RAMALLAH – In May 2005 I was elected to be the first woman to join the Sinjel Municipality in the Ramallah district. At that time a new law had been passed which set a minimum quota for women’s representation in local councils. The assumption underpinning the law was that women should take part in decision-making processes. So, despite the fact that the idea hadn’t yet been widely accepted in many rural communities, women from different economic and cultural backgrounds suddenly found themselves taking part in political life.

In 2005 a twenty-six year old woman like me knew nothing about local governance despite advanced educational degrees. It did not even occur to me to nominate myself until it was publicised that the new quota law meant that two women would be joining my local municipality. Jokingly, I wrapped the Palestinian hatta [keffiyeh, or headdress] around my neck and said to my colleagues at work, “I am going to run against Mahmoud Abbas!” My friends looked at me indignantly as if I had broken a taboo, and asked, “are you nominating yourself for the municipal elections?” I wanted to say “yes”, but my courage betrayed me. Nevertheless, I decided to overcome my fear because I knew the council - which for the most part was made up of elderly uneducated men chosen for their familial affiliations – did a poor job in addressing women’s needs.

This conversation with my friends resulted in a number of men from various parties showing up at my home and suggesting that I join their list of nominees for the Council. Luckily I didn’t face any objection from my family but the people close to me wondered if I should really take the risk.

I have learned it is not easy for women to take part in political life. Traditionally, they have been chosen for their political affiliation, not their ability to serve their community. In general women’s participation in formal politics has not been proactive. It was rare to find a woman who came forward and nominated herself, especially in the rural areas. When a woman does take part in politics, as I found out, she is assessed twice: once as a politician and secondly as a woman.

My presence on the Council was not met with great enthusiasm, with men finding it hard to accept women who discuss and propose, and perhaps even argue. Some people even suggested that a female presence at municipal meetings was unnecessary and that the relevant documents should simply be brought home. But as I had been working side by side with men within academia I thought, why should I refrain from working alongside men from my local community? The strategy that I employed to accommodate these difficulties was the belief in gradual change.

During my time in the Council I tried to involve myself in various issues. I nominated myself as a member of the municipal finance committee and continually argued with our mayor when he didn’t request my attendance at meetings with representatives from other councils to discuss a deal or an agreement. I trusted my ability to initiate projects that achieve a minimal level of prosperity for women in the area I come from. But the political circumstances that accompanied the Hamas victory in 2006 resulted in donors withdrawing their funding and thus my initiative was shelved.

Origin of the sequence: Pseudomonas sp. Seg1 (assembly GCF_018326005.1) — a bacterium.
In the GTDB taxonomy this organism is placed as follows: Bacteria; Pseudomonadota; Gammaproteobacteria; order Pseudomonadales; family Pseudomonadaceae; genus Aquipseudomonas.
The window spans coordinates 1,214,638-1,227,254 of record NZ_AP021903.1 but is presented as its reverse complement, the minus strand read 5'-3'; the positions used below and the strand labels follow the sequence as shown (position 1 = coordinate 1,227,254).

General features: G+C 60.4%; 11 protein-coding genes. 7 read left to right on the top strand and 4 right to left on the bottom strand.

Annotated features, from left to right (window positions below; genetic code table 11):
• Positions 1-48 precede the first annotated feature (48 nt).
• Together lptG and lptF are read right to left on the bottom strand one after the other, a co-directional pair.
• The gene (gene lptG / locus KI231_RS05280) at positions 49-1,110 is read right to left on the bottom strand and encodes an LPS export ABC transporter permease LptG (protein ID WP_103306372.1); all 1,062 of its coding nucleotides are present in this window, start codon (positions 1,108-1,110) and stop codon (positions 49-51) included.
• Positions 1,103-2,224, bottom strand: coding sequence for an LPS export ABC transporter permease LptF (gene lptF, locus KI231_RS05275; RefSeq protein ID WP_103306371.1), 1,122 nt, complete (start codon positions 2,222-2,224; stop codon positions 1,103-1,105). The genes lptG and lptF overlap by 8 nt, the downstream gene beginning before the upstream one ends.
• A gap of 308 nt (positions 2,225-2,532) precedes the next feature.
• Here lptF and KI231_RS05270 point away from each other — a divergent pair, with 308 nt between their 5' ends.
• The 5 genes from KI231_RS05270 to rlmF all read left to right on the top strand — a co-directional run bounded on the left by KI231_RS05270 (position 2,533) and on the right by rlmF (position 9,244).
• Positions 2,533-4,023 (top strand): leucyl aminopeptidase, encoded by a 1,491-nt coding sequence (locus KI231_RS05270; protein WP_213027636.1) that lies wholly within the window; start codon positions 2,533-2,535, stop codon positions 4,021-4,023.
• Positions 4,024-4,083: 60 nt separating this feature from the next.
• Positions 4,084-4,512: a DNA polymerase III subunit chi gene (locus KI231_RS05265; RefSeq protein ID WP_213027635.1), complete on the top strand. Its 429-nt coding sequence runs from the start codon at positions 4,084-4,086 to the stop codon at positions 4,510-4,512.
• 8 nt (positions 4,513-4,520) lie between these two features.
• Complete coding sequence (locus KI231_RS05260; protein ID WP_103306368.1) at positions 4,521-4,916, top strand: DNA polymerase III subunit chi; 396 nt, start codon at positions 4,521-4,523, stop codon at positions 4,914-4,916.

Indeed, things have begun to change since the introduction of the quota. Over the past five years the presence of women in municipal councils has generated a sense among some women that they can come forward and participate in public life. Women who will be elected in the upcoming elections will now have a greater effect on political life. Now more accustomed to women’s presence in politics, people are realising that closing their eyes to gender issues and women’s participation is counter-productive. It is time to understand that the future of our society should be built by all its members.

As a Palestinian woman, I’m proud of Laila Ghannam and Janet Michael, the two women who hold prominent roles in Ramallah city. Real change could happen when we have a female president in Palestine. Then we, as Palestinians, would finally reach inner reconciliation with ourselves as human beings who believe in equality and democracy.

It stands to reason that a Palestinian society with a greater degree of social equality will be in a better position to reach a sustainable resolution with Israel and to build a strong independent state. The road won’t be easy but now that Palestinian women have begun to take part in political life, we can begin to imagine that such a future is possible.


  • Asma Asfour is a member of the Sinjel Municipality and is an activist for women’s issues. This article was written forthe Common Ground News Service (CGNews).
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Thank you for sharing your voice Asma!

In 2005 I was volunteering with a microfinance organization in Bethlehem. At the time, it seemed like many NGOs, including the one I was volunteering for were beginning to focus on women's rights and public participation. It sounds like there's still a long way to go, but it's refreshing to hear from a woman who is leading the way! In general, there seems to be some controversy around quotas as a means for women's political empowerment. I really appreciated reading your first hand perspective on this. Thank you for sharing your story!

Many thanks. That was the start for me but it is the door that opened so many other doors. Yes, I agree. There are so many things to do specially in rural areas where I come from.

Asma Asfour Palestine

Thanks Asma!

I have worked as an Civilian Observer for the EAPPI in Yatta, South Hebron Hills. I have meet a few women who works for women's rights. You all are doing a great job. Thanks for sharing your voice!